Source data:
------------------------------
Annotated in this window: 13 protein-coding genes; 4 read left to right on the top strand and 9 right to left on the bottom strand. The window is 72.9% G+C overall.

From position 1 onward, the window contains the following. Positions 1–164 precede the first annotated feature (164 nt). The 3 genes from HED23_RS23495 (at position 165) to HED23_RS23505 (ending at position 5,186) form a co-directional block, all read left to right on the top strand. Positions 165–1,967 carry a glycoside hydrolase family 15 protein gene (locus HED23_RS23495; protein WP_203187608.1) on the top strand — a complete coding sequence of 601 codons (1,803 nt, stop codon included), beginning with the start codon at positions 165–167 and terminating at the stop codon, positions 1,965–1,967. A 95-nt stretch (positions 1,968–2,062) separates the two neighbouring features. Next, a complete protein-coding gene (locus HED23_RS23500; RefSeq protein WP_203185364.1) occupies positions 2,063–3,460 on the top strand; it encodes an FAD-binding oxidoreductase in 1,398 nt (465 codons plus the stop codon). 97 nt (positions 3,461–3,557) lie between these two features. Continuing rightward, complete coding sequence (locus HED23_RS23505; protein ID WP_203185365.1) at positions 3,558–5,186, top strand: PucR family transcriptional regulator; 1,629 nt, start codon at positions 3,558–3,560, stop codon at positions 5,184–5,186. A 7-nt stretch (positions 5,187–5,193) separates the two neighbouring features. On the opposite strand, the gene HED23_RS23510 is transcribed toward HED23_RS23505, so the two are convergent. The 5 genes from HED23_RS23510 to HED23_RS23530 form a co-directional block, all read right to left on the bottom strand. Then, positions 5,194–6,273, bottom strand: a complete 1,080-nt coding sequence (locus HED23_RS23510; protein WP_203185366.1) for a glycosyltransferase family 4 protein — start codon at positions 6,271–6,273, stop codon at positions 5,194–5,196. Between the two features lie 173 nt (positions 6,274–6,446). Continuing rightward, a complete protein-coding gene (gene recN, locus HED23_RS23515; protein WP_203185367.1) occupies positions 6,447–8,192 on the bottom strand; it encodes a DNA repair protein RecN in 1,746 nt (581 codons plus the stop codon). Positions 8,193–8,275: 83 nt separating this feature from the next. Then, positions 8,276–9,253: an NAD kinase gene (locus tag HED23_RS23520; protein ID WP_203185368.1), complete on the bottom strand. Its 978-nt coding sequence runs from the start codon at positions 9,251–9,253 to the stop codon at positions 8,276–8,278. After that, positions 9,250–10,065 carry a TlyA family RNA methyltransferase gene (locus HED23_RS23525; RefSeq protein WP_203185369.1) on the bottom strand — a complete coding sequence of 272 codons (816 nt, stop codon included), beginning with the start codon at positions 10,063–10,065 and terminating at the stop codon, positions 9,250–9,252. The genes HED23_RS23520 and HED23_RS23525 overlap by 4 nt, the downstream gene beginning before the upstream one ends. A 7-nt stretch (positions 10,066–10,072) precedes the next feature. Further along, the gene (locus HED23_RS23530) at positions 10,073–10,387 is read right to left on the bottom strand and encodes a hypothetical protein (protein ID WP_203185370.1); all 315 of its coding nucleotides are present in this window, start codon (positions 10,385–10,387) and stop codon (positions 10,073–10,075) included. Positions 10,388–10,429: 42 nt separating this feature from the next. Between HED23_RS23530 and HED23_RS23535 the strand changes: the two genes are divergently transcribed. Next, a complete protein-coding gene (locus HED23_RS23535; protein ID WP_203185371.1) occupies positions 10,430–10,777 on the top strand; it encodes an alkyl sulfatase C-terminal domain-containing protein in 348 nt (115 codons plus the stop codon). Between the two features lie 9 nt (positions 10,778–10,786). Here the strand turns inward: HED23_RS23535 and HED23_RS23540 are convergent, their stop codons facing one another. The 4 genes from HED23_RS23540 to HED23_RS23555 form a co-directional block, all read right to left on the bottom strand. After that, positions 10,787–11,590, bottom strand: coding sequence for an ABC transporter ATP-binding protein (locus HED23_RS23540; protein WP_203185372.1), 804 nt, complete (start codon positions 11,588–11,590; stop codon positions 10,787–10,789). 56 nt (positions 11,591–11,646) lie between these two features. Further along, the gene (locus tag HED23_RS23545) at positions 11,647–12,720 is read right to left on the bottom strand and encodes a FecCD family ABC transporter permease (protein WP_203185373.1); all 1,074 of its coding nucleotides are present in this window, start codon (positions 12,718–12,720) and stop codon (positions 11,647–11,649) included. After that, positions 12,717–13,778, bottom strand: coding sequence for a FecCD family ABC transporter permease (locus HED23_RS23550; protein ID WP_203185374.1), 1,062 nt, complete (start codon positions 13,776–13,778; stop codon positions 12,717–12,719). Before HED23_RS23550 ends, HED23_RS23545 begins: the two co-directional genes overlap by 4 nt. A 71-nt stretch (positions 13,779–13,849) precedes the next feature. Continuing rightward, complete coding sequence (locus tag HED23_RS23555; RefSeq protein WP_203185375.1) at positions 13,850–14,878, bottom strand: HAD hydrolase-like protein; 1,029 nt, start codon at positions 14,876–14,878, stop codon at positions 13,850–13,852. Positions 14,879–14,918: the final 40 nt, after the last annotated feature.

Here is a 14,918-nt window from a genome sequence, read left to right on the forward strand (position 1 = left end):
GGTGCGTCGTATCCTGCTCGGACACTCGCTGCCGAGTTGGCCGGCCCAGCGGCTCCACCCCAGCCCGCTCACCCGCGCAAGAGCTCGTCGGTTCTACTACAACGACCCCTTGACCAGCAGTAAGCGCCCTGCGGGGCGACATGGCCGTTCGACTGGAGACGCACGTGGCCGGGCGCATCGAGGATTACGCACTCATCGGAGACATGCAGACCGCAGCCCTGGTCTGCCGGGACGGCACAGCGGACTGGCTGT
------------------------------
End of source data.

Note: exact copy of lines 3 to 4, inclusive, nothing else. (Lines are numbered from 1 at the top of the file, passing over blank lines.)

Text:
Here is a 14,918-nt window from a genome sequence, read left to right on the forward strand (position 1 = left end):
GGTGCGTCGTATCCTGCTCGGACACTCGCTGCCGAGTTGGCCGGCCCAGCGGCTCCACCCCAGCCCGCTCACCCGCGCAAGAGCTCGTCGGTTCTACTACAACGACCCCTTGACCAGCAGTAAGCGCCCTGCGGGGCGACATGGCCGTTCGACTGGAGACGCACGTGGCCGGGCGCATCGAGGATTACGCACTCATCGGAGACATGCAGACCGCAGCCCTGGTCTGCCGGGACGGCACAGCGGACTGGCTGT